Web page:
5. Parties’ Contentions

A. Complainant

The Complainant contends that each of the disputed domain names can be allocated to one of the following four categories: (i) disputed domain names that are registered by the Respondent Dan Putnam, that “feature reference to the O2 Worldwide MLM” operation; (ii) disputed domain names that are registered to private individuals, that “redirect to a domain under the ownership and control” of the Respondent Dan Putnam; (iii) disputed domain names that are registered to private individuals, that “exhibit branding and content which demonstrates clear affiliation with” the O2 Worldwide MLM operation; and (iv) disputed domain names that are registered to private individuals, that “do not host content which is obviously provided by” the O2 Worldwide MLM but which “clearly reference” the O2 Worldwide MLM, and many of which are owned by parties who own other domain names that fall into category (ii).

The Complainant contends these categories “serve to demonstrate the unifying features which link all of the domains in this complaint”, and that “through this mechanism Dan Putnam maintains common control over the domains whilst not being named registrant”. Accordingly, the Respondent Dan Putnam “has common control over the name, use and content of the domain names”, and “has engaged in conduct that has affected the Complainant’s individual rights in a similar fashion between numerous domain names”. In view of the “clear association between the domain names and the common ownership of the uniting proposition” owned by the Respondent Dan Putnam, “it would be equitable and procedurally efficient to permit the consolidation” of the Complaint against all of the disputed domain names. If any of the disputed domain names are found not to be suitable for consolidation, the Complainant “requests that the remaining domains be treated by this consolidated Complaint”.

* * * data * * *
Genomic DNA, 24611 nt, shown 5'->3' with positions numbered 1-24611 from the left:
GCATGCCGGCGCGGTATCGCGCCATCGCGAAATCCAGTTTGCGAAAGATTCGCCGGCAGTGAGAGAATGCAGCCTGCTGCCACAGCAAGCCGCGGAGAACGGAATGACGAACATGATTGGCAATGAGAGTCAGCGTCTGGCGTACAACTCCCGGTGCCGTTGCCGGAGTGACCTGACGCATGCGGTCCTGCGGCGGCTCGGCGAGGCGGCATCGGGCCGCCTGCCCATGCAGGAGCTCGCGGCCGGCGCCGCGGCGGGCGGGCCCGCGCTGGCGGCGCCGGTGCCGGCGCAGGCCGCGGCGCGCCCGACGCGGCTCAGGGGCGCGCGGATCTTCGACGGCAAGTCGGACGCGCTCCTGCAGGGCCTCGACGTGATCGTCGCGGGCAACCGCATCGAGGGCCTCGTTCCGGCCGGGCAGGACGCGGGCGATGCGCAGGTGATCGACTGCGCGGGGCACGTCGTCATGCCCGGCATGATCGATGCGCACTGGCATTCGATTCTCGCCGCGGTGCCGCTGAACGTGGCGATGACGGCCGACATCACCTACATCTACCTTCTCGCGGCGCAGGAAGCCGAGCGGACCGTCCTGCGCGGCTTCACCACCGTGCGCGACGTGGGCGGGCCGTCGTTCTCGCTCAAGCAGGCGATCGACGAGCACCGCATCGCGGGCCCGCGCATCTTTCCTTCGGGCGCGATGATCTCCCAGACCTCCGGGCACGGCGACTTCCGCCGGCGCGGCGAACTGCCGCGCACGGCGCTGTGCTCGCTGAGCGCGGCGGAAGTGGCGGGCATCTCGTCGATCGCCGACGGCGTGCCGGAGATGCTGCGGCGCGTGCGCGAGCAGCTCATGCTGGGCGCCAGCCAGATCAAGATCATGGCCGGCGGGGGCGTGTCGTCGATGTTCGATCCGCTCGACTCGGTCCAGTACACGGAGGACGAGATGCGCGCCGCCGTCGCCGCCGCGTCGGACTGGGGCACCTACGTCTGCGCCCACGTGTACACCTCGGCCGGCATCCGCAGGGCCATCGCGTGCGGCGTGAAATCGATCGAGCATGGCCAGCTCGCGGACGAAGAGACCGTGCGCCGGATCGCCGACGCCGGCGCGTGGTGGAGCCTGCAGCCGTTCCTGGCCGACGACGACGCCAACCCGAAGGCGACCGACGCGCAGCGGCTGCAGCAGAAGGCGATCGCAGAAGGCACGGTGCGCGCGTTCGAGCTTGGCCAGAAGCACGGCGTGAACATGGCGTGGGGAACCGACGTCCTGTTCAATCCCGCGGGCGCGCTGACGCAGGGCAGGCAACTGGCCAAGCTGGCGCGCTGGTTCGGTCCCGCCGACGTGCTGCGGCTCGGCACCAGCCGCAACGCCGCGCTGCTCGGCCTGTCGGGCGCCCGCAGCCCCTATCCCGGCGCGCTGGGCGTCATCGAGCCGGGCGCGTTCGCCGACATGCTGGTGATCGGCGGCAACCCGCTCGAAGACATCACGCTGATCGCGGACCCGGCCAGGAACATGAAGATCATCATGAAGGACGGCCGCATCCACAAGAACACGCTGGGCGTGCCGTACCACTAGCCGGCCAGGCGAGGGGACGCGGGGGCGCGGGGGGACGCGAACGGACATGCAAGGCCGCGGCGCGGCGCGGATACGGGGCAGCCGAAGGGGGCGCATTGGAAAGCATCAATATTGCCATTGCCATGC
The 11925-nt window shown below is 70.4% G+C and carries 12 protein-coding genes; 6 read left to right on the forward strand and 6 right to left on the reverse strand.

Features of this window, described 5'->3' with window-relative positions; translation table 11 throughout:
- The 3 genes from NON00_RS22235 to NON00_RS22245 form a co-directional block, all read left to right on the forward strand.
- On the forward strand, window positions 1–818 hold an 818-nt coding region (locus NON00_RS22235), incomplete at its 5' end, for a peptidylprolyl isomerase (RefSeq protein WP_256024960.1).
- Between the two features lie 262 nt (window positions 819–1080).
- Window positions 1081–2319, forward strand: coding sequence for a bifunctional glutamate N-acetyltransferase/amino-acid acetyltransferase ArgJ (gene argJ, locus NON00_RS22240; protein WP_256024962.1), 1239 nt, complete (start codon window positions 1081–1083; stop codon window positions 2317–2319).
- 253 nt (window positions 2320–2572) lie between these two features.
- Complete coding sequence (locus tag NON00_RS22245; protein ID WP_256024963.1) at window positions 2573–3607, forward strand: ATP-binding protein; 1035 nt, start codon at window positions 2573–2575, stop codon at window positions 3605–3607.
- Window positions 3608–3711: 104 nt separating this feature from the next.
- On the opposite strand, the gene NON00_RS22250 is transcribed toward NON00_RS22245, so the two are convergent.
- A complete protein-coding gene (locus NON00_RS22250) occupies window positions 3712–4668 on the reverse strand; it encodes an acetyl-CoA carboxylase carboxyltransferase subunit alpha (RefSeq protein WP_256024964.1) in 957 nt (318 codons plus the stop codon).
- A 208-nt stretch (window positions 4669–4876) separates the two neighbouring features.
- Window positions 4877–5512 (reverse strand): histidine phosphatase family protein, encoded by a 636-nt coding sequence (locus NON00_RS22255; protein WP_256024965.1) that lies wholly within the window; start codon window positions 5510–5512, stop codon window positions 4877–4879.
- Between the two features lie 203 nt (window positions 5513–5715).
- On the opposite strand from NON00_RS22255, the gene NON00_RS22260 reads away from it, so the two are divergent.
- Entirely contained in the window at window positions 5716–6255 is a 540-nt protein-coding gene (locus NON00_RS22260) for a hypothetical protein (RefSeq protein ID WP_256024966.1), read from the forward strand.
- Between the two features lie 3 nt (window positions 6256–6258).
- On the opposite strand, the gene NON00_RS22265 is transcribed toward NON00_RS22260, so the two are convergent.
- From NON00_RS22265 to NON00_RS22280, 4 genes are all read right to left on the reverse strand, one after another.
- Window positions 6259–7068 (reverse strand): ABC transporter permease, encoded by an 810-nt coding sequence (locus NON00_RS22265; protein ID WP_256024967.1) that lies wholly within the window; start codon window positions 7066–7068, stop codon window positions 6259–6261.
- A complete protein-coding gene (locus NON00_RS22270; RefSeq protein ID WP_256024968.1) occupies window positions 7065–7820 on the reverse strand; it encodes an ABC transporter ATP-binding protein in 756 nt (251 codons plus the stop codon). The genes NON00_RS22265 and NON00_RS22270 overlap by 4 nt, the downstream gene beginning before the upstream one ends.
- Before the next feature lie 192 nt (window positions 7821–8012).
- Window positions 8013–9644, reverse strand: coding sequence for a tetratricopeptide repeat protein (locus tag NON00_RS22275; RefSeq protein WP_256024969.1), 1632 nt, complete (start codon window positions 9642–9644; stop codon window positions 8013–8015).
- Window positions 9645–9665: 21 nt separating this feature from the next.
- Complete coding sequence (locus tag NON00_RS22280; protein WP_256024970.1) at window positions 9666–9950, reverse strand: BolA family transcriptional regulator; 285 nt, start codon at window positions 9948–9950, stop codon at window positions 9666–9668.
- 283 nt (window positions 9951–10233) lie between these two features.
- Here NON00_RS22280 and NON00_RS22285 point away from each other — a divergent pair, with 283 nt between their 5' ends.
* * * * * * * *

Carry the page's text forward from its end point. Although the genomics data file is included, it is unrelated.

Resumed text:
The Complainant contends that all of the disputed domain names are confusingly similar to a trademark in which the Complainant has rights, that none of the Respondents has rights or legitimate interest in the disputed domain names registered by them, and that all of the disputed domain names have been registered and are being used in bad faith.

B. Respondents

The Respondent Dotty Krause contended: “I ordered o2drops from a network marketing company, 02 Worldwide, and a URL o2onpurpose.com was purchased to use as a marketing tool. However, I chose not to do the business and was unaware that the website was still active. I had no intentions of infringement and tried to delete this website but was unable due to this dispute”.

The Respondent John White, Rebecca Graphics contended: “O2 is the chemical name for Oxygen, how the hell does anyone have the right to trademark the chemical symbol for oxygen. Are all colleges and high school classes going to be sued now? Absurd! We were not aware that O2 had any trademark claims in the US. We have no ongoing interest in any “O2″ domains. The domain names we used were for the purpose of advertising a liquid oxygen supplement, and had nothing to do with cell phones or electronics”.

No other Respondent formally responded to the Complaint.

6. Discussion and Findings

A. Consolidation of Complaint against multiple Respondents

The principles permitting consolidation into a single complaint of actions under the Policy against multiple respondents are well-established. As explained in paragraph 4.11.2 of the WIPO Overview of WIPO Panel Views on Selected UDRP Questions, Third Edition (“WIPO Jurisprudential Overview 3.0”), panels look at whether: (i) the domain names or corresponding websites are subject to common control; and (ii) the consolidation would be fair and equitable to all parties. Notably, panels recognize that “procedural efficiency” underpins the consideration.

The Panel is satisfied that consolidation in this case is not appropriate, on at least two grounds: (i) it would not be procedurally efficient; and (ii) it would not be fair and equitable to all parties. In addition, the Panel strongly doubts that it can be said that all of the disputed domain names are subject to “common control”, in the sense in which that concept has been used by previous UDRP panels to date to justify consolidation, although it makes no finding to that effect.